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April 20, 2020

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Business gathering pace as pandemic weakens

Shanghai’s social and economic life is gathering momentum as the COVID-19 pandemic wanes in China.

For 24-year-old flower shop assistant Zhang, everything is changing for the better.

She works at a flower shop near the Nanjing Road W. Station on Metro Line 2, a prime spot usually teeming with commuters.

When the shop reopened on February 20 after being closed for a month, business was lackluster, since many office workers had been told to work from home. 

Instead of continuing to operate at a loss and be exposed to infection, Zhang’s boss decided to close until further notice from the Nanjing Road W. Subdistrict, which oversees commercial establishments in the area.

When it reopened in early March, Zhang noted a rebound in sales, with 30 to 40 customers making daily purchases averaging 30 yuan (US$4.28).

“Although this sum fell short of the numbers recorded before the outbreak, it’s a sign the worst may have passed,” said Zhang, a native of Fuyang in Anhui Province.

Because the pandemic reduced foot traffic, the landlord offered to cut rent by about a third.

“In times like this, this act of generosity is what we need most,” Zhang said as she tied a bouquet of tulips and daisies for a customer.

While some larger flower vendors may be grappling with a supply shortage owing to hampered logistics caused by the pandemic, Zhang said this wasn’t a problem for her, as most of their flowers are sourced from local wholesale markets.

The mass self-imposed quarantine advocated by health experts months ago has pushed up demand for services such as food delivery, already part and parcel of urban life.

Shanghai Daily spoke to a migrant surnamed Ji, who works at a GII Wonton chain store on Weihai Road.

Ji said she spent 14 days in home quarantine before returning to work. In an account that echoes the experiences of many, the Guizhou Province native said the measures to ensure sanitation and disinfection at the 40-square-meter eatery at first struck her as “a bit stringent, even over-strict.”

But as news spread of the gravity of the outbreak, she realized these measures were for the welfare of the general public.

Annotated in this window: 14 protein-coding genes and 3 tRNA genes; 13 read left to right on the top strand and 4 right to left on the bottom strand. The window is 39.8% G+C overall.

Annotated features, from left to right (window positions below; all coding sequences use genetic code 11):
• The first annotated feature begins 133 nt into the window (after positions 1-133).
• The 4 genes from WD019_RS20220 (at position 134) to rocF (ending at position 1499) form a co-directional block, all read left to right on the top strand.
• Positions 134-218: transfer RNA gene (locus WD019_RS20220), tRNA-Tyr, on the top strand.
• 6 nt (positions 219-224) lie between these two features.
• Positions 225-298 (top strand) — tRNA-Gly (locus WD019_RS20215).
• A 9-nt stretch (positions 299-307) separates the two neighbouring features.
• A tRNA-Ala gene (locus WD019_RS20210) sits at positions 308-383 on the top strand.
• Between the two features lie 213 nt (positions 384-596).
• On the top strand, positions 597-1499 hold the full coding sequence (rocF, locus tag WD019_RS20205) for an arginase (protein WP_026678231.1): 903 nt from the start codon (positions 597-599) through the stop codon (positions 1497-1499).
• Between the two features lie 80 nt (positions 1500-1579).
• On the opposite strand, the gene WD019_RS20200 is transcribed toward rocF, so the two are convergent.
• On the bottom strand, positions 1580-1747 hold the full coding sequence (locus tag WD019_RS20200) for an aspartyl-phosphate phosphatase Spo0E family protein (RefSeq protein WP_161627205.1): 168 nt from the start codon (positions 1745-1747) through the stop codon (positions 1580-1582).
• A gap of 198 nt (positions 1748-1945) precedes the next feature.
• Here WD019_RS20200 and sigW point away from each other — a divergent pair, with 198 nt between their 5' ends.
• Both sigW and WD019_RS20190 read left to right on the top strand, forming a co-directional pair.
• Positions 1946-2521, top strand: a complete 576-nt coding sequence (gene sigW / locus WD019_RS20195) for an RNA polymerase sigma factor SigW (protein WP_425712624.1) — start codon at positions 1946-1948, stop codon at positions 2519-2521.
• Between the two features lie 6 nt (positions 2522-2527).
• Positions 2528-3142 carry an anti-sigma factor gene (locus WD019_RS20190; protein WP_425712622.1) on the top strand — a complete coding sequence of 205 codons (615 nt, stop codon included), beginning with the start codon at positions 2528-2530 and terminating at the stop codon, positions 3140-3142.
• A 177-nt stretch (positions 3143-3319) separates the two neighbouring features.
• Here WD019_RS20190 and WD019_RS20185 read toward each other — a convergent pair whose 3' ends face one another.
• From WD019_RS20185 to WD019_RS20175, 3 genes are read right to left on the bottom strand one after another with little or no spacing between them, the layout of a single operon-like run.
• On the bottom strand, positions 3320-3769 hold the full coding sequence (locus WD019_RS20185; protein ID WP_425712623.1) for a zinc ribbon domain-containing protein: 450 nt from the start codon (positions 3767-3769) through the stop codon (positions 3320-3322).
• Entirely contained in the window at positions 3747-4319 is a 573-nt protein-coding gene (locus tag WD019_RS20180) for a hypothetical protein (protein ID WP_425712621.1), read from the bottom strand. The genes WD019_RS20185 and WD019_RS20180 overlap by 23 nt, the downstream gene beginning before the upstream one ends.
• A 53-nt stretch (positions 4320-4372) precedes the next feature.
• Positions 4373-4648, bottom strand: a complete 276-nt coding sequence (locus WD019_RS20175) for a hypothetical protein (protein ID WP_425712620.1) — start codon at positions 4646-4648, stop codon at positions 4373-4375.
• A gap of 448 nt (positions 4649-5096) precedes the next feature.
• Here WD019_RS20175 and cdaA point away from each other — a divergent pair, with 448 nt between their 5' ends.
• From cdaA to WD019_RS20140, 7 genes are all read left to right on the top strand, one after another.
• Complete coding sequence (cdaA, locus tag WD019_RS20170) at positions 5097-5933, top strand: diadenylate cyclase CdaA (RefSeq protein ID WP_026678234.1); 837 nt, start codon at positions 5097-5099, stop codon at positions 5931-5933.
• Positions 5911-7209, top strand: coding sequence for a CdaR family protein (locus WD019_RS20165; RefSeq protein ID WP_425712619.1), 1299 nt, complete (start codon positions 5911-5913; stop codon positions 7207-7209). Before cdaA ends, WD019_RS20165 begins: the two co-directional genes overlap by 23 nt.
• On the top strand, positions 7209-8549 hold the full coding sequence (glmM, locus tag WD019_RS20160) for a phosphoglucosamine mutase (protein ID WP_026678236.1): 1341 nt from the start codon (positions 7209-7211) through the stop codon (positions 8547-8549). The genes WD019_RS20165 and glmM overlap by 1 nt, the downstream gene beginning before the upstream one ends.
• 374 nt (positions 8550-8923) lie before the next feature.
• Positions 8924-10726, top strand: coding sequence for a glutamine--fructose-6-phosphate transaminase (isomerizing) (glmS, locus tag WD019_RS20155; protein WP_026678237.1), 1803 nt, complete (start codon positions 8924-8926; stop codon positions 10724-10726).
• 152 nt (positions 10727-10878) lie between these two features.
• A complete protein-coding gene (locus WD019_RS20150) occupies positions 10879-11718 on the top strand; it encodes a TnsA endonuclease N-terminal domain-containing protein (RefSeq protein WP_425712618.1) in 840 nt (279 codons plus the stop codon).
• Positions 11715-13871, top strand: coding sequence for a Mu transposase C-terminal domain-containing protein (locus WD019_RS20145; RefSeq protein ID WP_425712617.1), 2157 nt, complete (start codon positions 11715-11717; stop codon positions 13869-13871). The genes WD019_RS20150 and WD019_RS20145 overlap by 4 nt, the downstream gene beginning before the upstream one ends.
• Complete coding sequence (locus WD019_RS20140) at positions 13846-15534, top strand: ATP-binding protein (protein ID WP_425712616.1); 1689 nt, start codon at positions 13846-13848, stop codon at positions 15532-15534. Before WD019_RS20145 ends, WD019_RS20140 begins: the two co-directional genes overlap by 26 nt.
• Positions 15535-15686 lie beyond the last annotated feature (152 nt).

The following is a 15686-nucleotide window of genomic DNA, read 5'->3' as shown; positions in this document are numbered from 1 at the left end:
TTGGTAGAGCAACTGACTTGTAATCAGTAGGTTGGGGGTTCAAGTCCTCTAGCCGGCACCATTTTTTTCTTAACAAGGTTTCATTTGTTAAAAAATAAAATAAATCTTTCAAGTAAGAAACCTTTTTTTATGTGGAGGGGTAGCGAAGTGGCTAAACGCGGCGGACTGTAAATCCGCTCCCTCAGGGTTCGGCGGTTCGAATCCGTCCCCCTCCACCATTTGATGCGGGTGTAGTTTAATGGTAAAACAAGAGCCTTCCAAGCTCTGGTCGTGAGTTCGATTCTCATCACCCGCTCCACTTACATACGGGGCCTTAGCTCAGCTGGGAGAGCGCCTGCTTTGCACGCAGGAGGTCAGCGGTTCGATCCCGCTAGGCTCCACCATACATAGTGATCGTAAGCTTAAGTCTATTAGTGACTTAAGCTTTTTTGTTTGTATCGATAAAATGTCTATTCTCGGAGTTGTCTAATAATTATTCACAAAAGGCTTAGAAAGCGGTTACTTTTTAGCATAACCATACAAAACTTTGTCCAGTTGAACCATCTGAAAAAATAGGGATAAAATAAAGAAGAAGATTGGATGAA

“The first thing we do every morning before the store opens is to mop the floor with disinfectant and wash our hands before preparing a meal,” she said.

As she spoke, a colleague was ladling steaming hot wontons into a disposable plastic food box.

She sealed the box, flagged it as “for delivery” and laid it on the counter for pickup by deliverymen.

“We did notice fewer customers coming in to eat on the premises,” said Ji. “But income from the takeaway business has sort of compensated for that.”

She said her wonton shop, a local brand operating on a central kitchen model, sells some 60 packs of wonton per day, generating an average 20 yuan from each transaction.

Delivery is an increasingly important revenue stream for more established restaurants looking to serve cooped-up customers.

The Boxing Cat Brewery, a pub popular with expats, beer lovers and revelers, resumed operation in early February with all of its three outlets only handling takeaway orders at first.

“We have been dutifully complying with government regulations and rules on quarantine,” said Lee Tseng, the co-founder and general manager.

The Chinese Canadian said customers and delivery drivers are required to have their temperatures checked and health claims validated through a mobile app before they can enter.

The pub also rearranged seats so diners could keep a distance from each other, in line with advice on social distancing.

Tseng said most of his employees are back at work. Despite a cash flow problem, which he admits affects everyone in the business, he decided not to cut wages or impose any mandatory unpaid leave.

“We would like our employees to know that we are in this together and are there for each other,” he said. 

He considered himself lucky to be eligible for a rent waiver of two months at a branch as the landlord chose to join a government campaign to cut tax, rent or defer social security payments to help businesses in distress.

Media reports in February showed that 34 state-owned landlords had reduced or waived rents worth an estimated 2.5 billion yuan for about 35,000 small-scale tenants.

Tseng said such moves will support some cash-strapped businesses. On top of that, he hopes the government can follow up with policies and incentives to help more vulnerable merchants over their difficulties.

“For example, perhaps easing access to bank loans or issuing cash stipends to households could go some way toward stimulating consumption and revving up the economy,” Tseng said.

Nonetheless, he said caveats about safety still apply. “Public health remains the top priority,” he said.

Although it might boost consumer confidence to see throngs of people at tourist spots nationwide during the recent Qingming Festival holiday, he is keenly aware of the need for social distancing, citing official pleas to maintain precautions amid what is now a global pandemic.

“Better to be safe than sorry,” Tseng said.


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